Monday, January 12th, 2009
Happy New Year everyone! I hope your entry to 2009 has inspired you to set some Fabulous New Year’s Resolutions! Ellen Valentine will be interviewing me for a f*ree teleseminar that we’re doing on goal-setting and achievement. Go here now to get all the details: http://www.myinsourcing.com/chooseyourfocus/goals.htm
Here is a recent question from a reader who won’t be able to make the teleseminar this time due to the time-zone difference. I asked him if I could answer his interesting question on this blog instead. He was kind enough to share it with us. My answer follows.
Dear Dr, Pam,
I have been enjoying your inputs on a regular basis. For this Teleseminar, I have this Query, something that quite often raises in my head whenever I have a choice/decision to take.
** How do I differentiate the thoughts–whether it emanates from my head [thru my great intelligence] or is it a message from HIM [meaning my inner self]? Quite often I get confused and end up doing the wrong thing, before I realise it. Sometimes I have the time [& opportunity] to correct while sometimes I don’t….(shortened by Dr.G)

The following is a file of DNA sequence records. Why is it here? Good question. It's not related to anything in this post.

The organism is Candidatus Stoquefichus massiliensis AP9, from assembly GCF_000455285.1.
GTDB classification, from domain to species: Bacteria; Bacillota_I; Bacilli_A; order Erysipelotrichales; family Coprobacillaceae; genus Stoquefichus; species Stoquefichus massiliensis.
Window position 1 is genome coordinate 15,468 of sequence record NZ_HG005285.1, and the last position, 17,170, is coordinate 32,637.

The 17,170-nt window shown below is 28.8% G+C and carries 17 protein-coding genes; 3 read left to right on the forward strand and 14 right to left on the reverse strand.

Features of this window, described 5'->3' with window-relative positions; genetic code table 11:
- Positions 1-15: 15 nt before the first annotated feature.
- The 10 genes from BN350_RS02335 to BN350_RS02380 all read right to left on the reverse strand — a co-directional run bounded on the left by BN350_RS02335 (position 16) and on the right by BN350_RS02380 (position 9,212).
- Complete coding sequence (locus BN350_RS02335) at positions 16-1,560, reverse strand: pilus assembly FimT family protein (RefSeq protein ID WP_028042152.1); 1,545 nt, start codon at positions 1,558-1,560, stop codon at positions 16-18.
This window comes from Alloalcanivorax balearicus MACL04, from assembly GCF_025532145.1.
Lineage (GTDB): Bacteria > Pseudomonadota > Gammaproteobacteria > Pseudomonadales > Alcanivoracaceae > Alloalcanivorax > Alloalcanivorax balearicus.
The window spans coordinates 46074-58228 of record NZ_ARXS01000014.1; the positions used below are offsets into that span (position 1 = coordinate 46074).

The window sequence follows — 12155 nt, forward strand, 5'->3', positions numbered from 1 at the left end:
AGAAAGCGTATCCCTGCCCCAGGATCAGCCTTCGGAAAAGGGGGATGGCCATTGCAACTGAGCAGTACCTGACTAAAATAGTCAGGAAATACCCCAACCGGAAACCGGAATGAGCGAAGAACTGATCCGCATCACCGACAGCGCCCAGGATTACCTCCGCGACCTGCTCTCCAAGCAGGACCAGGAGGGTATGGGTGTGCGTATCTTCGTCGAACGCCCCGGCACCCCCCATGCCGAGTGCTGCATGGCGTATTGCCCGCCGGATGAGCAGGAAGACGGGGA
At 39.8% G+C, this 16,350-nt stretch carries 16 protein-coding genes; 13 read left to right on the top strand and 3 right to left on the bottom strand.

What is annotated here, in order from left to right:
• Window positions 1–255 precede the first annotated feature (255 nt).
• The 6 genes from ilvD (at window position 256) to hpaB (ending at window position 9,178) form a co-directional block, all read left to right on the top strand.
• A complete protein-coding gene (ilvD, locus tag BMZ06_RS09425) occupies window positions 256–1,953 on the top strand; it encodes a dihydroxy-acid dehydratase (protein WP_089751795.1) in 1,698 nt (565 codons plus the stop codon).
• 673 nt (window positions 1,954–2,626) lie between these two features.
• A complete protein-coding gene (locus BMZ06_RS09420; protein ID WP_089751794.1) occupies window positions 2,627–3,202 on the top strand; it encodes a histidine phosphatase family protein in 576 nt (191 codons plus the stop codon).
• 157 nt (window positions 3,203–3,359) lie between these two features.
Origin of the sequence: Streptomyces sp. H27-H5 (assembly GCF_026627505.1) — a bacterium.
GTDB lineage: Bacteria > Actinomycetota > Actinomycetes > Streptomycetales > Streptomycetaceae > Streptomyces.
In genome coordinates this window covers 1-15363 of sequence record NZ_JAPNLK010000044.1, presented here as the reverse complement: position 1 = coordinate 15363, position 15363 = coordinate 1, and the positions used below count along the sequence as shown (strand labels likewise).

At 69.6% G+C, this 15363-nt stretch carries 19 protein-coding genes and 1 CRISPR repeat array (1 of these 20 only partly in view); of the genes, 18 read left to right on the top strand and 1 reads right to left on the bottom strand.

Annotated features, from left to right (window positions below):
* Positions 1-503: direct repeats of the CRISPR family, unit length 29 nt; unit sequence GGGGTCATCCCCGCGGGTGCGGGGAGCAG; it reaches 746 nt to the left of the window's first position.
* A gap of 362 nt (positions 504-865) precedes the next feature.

Thank you for your very good question. There are several issues that it raises, and I would like to share my present thoughts on each with you, trusting that ultimately you will develop your own best answer.
I hope you don’t mind if I begin with the end of your question, but I think that my answer to the end will lay the foundation for the answer to the beginning.
At the end of your question, you said that you get confused and end up doing the wrong thing before you realize it. So, it sounds like confusing yourself is not in your service at those times!
To start, I would therefore have the goal of “unconfusing” yourself. Confusion sometimes comes from feeling a multiplicity of feelings which cloud your ability to think clearly. So, to in order to unconfuse you, let’s get clear about the idea of ”right” and what is “wrong” in the first place. This way, we may lessen the pressure you place upon yourself about getting it “right” all the time.
Starting there, how are you determining whether you action is the “wrong thing” ?
If it is simply a mistaken action, such as writing the wrong answer to a math question, then you might want to recognize that valuable learning often occurs following mistakes. A friend of mine calls this an AFLE (Another Friggin Learning Experience), and all humor aside, it is often the case that your mistakes become your teachers.
But, I also wonder…do you get the impression that you’ve done the “wrong” thing because you encounter challenge and then feel badly about that which you’ve done? If so, then you may be using your feelings of discomfort to define whether something you’ve just done is right or wrong.
The deal is, Taj, when you are making a retrospective judgment (an intellectual process) and you are still feeling emotional, it is easy to forget the long-term benefit of your action.